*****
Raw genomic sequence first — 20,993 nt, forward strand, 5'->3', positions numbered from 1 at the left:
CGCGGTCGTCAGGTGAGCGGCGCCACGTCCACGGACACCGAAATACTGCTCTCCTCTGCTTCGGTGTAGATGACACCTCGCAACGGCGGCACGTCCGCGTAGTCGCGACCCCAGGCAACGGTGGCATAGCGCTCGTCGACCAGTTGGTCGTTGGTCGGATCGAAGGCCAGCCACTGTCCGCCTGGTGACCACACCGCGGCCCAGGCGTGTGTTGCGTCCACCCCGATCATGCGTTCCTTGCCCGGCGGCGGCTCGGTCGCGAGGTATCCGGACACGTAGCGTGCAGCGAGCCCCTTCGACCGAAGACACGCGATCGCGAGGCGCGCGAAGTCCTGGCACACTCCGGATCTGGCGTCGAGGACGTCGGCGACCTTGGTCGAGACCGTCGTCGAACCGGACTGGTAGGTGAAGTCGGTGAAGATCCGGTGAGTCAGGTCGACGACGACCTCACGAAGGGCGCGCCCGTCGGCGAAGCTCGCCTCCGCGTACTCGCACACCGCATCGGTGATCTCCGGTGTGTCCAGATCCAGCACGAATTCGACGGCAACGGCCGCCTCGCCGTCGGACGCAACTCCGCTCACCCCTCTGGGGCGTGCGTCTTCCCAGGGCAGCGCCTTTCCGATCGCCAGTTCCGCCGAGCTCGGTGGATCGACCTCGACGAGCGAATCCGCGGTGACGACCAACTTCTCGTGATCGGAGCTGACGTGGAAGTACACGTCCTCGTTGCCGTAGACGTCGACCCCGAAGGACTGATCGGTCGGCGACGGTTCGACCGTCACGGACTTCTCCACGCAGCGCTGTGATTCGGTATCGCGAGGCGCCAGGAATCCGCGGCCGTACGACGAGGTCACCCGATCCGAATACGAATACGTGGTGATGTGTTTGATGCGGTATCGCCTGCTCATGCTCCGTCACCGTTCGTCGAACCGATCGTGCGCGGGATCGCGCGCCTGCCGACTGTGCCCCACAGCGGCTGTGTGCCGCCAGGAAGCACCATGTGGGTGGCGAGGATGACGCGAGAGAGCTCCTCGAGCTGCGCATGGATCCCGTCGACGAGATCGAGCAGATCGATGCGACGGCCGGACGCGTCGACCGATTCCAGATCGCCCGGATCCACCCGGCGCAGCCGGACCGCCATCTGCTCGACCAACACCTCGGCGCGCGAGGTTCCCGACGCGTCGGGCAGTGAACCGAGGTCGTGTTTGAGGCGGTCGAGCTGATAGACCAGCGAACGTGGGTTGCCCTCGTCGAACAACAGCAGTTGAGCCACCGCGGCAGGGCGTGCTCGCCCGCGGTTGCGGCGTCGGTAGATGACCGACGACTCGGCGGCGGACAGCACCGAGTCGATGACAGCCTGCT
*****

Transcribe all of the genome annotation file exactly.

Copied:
Raw genomic sequence first — 20,993 nt, forward strand, 5'->3', positions numbered from 1 at the left:
CGCGGTCGTCAGGTGAGCGGCGCCACGTCCACGGACACCGAAATACTGCTCTCCTCTGCTTCGGTGTAGATGACACCTCGCAACGGCGGCACGTCCGCGTAGTCGCGACCCCAGGCAACGGTGGCATAGCGCTCGTCGACCAGTTGGTCGTTGGTCGGATCGAAGGCCAGCCACTGTCCGCCTGGTGACCACACCGCGGCCCAGGCGTGTGTTGCGTCCACCCCGATCATGCGTTCCTTGCCCGGCGGCGGCTCGGTCGCGAGGTATCCGGACACGTAGCGTGCAGCGAGCCCCTTCGACCGAAGACACGCGATCGCGAGGCGCGCGAAGTCCTGGCACACTCCGGATCTGGCGTCGAGGACGTCGGCGACCTTGGTCGAGACCGTCGTCGAACCGGACTGGTAGGTGAAGTCGGTGAAGATCCGGTGAGTCAGGTCGACGACGACCTCACGAAGGGCGCGCCCGTCGGCGAAGCTCGCCTCCGCGTACTCGCACACCGCATCGGTGATCTCCGGTGTGTCCAGATCCAGCACGAATTCGACGGCAACGGCCGCCTCGCCGTCGGACGCAACTCCGCTCACCCCTCTGGGGCGTGCGTCTTCCCAGGGCAGCGCCTTTCCGATCGCCAGTTCCGCCGAGCTCGGTGGATCGACCTCGACGAGCGAATCCGCGGTGACGACCAACTTCTCGTGATCGGAGCTGACGTGGAAGTACACGTCCTCGTTGCCGTAGACGTCGACCCCGAAGGACTGATCGGTCGGCGACGGTTCGACCGTCACGGACTTCTCCACGCAGCGCTGTGATTCGGTATCGCGAGGCGCCAGGAATCCGCGGCCGTACGACGAGGTCACCCGATCCGAATACGAATACGTGGTGATGTGTTTGATGCGGTATCGCCTGCTCATGCTCCGTCACCGTTCGTCGAACCGATCGTGCGCGGGATCGCGCGCCTGCCGACTGTGCCCCACAGCGGCTGTGTGCCGCCAGGAAGCACCATGTGGGTGGCGAGGATGACGCGAGAGAGCTCCTCGAGCTGCGCATGGATCCCGTCGACGAGATCGAGCAGATCGATGCGACGGCCGGACGCGTCGACCGATTCCAGATCGCCCGGATCCACCCGGCGCAGCCGGACCGCCATCTGCTCGACCAACACCTCGGCGCGCGAGGTTCCCGACGCGTCGGGCAGTGAACCGAGGTCGTGTTTGAGGCGGTCGAGCTGATAGACCAGCGAACGTGGGTTGCCCTCGTCGAACAACAGCAGTTGAGCCACCGCGGCAGGGCGTGCTCGCCCGCGGTTGCGGCGTCGGTAGATGACCGACGACTCGGCGGCGGACAGCACCGAGTCGATGACAGCCTGCT